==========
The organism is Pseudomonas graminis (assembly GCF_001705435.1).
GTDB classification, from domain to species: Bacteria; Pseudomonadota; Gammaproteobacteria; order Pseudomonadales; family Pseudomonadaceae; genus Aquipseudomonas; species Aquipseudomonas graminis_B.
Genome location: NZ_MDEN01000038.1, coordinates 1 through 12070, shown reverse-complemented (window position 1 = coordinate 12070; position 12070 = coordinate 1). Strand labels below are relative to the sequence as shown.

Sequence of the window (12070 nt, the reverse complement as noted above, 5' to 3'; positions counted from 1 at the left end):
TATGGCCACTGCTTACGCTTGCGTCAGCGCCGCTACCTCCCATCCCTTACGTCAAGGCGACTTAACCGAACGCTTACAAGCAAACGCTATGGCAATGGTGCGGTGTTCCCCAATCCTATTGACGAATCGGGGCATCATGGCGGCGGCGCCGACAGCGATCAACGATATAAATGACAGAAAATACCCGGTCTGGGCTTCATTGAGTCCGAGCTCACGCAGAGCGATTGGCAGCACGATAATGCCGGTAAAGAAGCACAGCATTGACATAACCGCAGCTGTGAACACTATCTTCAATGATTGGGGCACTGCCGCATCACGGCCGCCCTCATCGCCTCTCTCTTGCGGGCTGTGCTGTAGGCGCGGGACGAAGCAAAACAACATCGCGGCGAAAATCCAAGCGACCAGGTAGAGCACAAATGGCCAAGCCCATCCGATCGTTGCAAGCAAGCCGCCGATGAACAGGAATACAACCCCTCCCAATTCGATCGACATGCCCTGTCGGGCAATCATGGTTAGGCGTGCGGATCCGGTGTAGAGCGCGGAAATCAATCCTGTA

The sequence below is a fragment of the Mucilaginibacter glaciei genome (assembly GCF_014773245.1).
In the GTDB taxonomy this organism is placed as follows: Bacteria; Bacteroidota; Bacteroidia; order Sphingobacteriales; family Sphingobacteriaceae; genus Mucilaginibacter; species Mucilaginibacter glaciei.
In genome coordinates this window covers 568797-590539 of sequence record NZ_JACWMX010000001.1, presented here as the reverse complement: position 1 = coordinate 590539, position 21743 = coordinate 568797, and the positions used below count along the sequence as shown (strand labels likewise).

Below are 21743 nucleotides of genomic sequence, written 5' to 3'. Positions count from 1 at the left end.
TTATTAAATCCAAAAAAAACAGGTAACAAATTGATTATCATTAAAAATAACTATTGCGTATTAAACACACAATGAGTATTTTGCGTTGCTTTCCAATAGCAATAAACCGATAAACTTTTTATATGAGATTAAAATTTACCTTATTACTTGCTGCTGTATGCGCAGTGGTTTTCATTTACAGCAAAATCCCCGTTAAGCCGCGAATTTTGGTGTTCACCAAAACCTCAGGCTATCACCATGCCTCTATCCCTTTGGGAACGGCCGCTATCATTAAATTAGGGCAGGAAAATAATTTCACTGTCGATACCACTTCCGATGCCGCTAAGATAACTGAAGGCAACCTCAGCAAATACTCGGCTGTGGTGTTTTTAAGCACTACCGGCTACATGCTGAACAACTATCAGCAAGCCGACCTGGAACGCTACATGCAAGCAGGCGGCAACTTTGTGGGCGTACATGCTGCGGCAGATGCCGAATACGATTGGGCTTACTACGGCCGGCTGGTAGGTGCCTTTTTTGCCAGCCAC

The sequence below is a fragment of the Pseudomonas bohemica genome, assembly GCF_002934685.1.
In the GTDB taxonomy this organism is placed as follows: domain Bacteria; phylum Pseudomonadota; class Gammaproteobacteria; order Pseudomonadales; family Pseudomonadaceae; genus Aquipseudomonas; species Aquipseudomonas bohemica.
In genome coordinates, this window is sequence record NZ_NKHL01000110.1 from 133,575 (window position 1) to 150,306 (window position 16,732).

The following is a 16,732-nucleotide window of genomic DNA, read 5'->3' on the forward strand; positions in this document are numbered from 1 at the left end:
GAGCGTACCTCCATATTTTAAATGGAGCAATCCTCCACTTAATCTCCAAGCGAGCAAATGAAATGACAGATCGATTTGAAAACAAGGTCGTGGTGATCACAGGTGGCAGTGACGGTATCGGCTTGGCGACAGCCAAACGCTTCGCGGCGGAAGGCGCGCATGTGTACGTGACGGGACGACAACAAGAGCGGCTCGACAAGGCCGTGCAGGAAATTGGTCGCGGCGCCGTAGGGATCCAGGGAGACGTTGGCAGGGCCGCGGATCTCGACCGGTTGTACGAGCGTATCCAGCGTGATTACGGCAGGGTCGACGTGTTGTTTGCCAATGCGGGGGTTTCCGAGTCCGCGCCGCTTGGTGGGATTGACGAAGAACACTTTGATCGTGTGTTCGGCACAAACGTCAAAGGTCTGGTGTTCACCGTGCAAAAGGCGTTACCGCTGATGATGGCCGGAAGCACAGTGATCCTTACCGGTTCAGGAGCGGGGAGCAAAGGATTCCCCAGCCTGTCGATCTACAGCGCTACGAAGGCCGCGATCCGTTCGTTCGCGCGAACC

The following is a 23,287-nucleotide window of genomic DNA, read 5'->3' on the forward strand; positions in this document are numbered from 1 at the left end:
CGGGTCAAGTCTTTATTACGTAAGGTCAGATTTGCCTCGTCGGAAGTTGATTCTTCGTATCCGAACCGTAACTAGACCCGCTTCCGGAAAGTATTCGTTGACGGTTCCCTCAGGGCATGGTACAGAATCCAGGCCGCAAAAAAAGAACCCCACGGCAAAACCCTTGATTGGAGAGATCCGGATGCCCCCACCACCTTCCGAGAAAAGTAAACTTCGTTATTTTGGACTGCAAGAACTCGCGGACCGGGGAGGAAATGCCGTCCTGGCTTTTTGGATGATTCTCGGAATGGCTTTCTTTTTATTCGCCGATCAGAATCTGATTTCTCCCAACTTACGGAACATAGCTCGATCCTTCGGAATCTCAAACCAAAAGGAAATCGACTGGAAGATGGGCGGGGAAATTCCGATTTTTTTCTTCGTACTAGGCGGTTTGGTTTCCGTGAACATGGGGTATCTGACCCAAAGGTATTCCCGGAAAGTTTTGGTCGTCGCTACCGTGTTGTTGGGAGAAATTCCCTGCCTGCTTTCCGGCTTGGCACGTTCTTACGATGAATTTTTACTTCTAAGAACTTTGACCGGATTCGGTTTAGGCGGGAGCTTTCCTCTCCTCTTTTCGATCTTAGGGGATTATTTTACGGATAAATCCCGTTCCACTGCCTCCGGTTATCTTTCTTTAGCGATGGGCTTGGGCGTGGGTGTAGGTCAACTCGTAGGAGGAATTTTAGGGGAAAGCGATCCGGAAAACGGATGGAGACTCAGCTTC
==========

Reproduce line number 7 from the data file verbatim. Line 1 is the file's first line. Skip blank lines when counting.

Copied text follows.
In the GTDB taxonomy this organism is placed as follows: Bacteria; Bacteroidota; Bacteroidia; order Sphingobacteriales; family Sphingobacteriaceae; genus Mucilaginibacter; species Mucilaginibacter glaciei.